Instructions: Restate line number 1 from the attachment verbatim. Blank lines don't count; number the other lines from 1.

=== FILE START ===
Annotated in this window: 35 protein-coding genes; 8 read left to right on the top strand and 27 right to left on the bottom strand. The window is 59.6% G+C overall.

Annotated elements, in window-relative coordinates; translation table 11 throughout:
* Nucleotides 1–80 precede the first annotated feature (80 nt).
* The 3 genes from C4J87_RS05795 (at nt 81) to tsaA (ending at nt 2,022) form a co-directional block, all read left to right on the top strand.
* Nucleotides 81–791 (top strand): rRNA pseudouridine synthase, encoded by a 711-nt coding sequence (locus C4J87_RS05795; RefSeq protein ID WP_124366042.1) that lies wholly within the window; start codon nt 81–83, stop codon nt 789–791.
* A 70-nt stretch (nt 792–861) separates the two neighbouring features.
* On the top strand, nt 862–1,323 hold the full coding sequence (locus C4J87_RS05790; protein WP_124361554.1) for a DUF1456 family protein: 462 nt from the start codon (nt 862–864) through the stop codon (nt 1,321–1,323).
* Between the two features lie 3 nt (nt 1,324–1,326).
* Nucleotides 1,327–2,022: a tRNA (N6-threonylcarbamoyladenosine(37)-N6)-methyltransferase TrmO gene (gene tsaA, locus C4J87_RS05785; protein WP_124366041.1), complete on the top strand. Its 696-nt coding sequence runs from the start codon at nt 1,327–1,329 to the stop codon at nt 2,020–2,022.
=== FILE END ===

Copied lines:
Annotated in this window: 35 protein-coding genes; 8 read left to right on the top strand and 27 right to left on the bottom strand. The window is 59.6% G+C overall.